Sunday, November 18, 2012

November 19, 2012: Four Score and seven years ago...

I took a major butt whipping today. It could be a stomach virus, it could very well be food poisoning, all I know is, I made it through church and came home and collapsed, without going to eat at the Old China Buffet. Do you know how sick I have to be to miss eating at the Old China Buffet on Sunday? Well let me make it even better, my kids went to eat the buffet and Amy Wu sent me a quart of hot and sour soup. Oh the healing power of soup.

I had something I haven’t had in a while, a movie day. Here is what I have watched today: “Cars 2,” “Air Force 1,” “That Thing You Do,” “The Muppet Movie,” and then switching to TV for the evening. It’s a good way to spend a virus/bacteria-ridden day.

Oh, my goodness, I guess I should have remembered this one but from time to time I get caught by surprise. Today is National Blow Bagpipes Day.  We are hill people in Eastern Kentucky and among the musical instruments you associate with hill people are the bagpipes. My wife and I went back to Morehead State University to get our teaching degrees in 1994 and bagpipes are part of the graduation ceremony at Morehead. There is nothing like the plaintive wail of the pipes to bring a tear to this hillbilly’s eye. You should hear “Amazing Grace” on pipes. If you love bagpipes then there is only one thing for you to do at Walt Disney World and that is get to the Canadian Pavilion at EPCOT and check our Off-Kilter, the kilt wearing, rock-n-rolling, bag pipe playing Canadian band that appears at various times throughout the day on the shore of the World Showcase Lagoon.

1965 and breakfast may never be the same. Kellogg’s Pop Tarts were created on this day. We have taken Pop Tarts with us to Walt Disney World and use them as a quick start to the day when we don’t want to have a big breakfast to weigh us down. There have been, and are, a host of flavors to choose from. At one point there was even a Disney Princess Jewelberry flavor. So go to Cinderella Castle or the Princess Meet and Greet at the entrance to the Magic Kingdom and have a Pop Tart while you enjoy a magical day.

I am a little more than one year older than Jodie Foster who was born on this day in 1962. Today she is a well-respected, serious actress with an award-winning, varied career but at one time she was a child actress who starred in several Disney films including: Napoleon and Samantha, One Little Indian, Freaky Friday and Candleshoe. GAF Viewmaster was a major sponsor of Walt Disney World when it opened and this commercial, featuring a very young Jodie Foster, aired on “The Grand Opening of Walt Disney World Special” in 1971. Go to WDW and enjoy today’s version of photographic excellence Disney’s Photopass.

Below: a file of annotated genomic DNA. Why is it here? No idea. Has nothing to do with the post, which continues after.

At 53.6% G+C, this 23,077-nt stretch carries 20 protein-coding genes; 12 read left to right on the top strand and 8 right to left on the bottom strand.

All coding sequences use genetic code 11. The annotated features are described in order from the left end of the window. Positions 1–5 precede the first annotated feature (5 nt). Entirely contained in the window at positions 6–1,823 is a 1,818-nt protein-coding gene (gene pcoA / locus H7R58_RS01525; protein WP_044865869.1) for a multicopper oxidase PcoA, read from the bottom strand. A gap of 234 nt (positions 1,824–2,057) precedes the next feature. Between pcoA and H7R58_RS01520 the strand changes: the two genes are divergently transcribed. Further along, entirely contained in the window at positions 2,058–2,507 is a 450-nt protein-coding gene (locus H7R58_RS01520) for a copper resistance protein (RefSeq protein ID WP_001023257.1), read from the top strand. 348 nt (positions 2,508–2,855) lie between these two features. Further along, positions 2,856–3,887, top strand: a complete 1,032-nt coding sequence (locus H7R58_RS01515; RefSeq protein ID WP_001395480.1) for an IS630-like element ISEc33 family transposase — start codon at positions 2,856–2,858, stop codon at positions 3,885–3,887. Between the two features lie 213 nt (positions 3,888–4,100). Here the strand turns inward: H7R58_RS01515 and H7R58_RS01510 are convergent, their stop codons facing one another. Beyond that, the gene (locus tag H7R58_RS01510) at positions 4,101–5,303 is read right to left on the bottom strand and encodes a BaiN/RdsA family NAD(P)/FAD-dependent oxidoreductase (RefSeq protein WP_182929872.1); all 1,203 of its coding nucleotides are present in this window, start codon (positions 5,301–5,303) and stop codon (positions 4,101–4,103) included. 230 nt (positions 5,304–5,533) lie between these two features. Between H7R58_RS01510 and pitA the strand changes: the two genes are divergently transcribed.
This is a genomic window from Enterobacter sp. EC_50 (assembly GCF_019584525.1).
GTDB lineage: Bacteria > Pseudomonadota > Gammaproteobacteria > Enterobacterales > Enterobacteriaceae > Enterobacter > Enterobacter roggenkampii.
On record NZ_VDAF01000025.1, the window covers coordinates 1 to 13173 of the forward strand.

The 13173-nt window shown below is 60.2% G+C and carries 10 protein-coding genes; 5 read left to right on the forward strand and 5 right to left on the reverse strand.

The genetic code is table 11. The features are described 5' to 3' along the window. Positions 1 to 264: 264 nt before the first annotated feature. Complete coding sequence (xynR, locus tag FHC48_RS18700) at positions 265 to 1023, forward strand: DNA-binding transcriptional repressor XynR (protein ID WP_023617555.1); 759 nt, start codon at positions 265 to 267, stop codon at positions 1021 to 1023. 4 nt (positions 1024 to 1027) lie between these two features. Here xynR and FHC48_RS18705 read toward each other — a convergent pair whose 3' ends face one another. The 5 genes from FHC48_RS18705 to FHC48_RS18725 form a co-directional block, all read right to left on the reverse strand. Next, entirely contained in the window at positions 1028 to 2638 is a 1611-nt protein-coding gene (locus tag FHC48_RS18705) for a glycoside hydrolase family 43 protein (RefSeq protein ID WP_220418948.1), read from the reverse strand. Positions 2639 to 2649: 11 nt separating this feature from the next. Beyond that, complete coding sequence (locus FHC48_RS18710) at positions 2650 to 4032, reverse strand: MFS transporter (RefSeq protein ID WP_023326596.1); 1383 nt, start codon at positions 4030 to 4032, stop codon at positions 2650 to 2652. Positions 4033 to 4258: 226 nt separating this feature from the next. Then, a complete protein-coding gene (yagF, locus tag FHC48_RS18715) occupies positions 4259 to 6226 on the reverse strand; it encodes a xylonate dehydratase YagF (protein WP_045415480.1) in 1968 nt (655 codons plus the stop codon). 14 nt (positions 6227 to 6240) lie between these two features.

We are really hitting the wayback machine for this next one. In 1905, Eleanor Audley was born in New York City; there are at least three things that would make her an excuse to visit Walt Disney World. First, Eleanor was the voice of Lady Tremaine in Cinderella. We met Lady Tremaine and the wicked stepsisters at Mickey’s Toon Town a few years ago. Second, she was the voice of Maleficent in Sleeping Beauty, arguably the greatest of all Disney villains. If those are not enough, she is also the original voice for Madam Leota in the Haunted Mansion. Cinderella Castle and Haunted Mansion in the Magic Kingdom, Fantasmic at Hollywood Studios and a host of merchandise locations make Eleanor a perfect excuse to visit Walt Disney World.

On this day in 1863, Abraham Lincoln visited the site of the large battle at Gettysburg, Pennsylvania. Lincoln was not the featured speaker that day. Edward Everett delivered a much longer address that is hardly remembered today while President Lincoln’s two minutes and ten sentences are fondly recalled and succinctly portrayed the mood of the country and significance of the day.

Four score and seven years ago our fathers brought forth on this continent a new nation, conceived in liberty, and dedicated to the proposition that all men are created equal.
Now we are engaged in a great civil war, testing whether that nation, or any nation, so conceived and so dedicated, can long endure. We are met on a great battle-field of that war. We have come to dedicate a portion of that field, as a final resting place for those who here gave their lives that that nation might live. It is altogether fitting and proper that we should do this.
But, in a larger sense, we can not dedicate, we can not consecrate, we can not hallow this ground. The brave men, living and dead, who struggled here, have consecrated it, far above our poor power to add or detract. The world will little note, nor long remember what we say here, but it can never forget what they did here. It is for us the living, rather, to be dedicated here to the unfinished work which they who fought here have thus far so nobly advanced. It is rather for us to be here dedicated to the great task remaining before us—that from these honored dead we take increased devotion to that cause for which they gave the last full measure of devotion—that we here highly resolve that these dead shall not have died in vain—that this nation, under God, shall have a new birth of freedom—and that government of the people, by the people, for the people, shall not perish from the earth.

You know where I am sending you, The Hall of Presidents, where you can have your own moment with Mr. Lincoln.

Remember, your best excuse is always: waiting for your dreams to come true.

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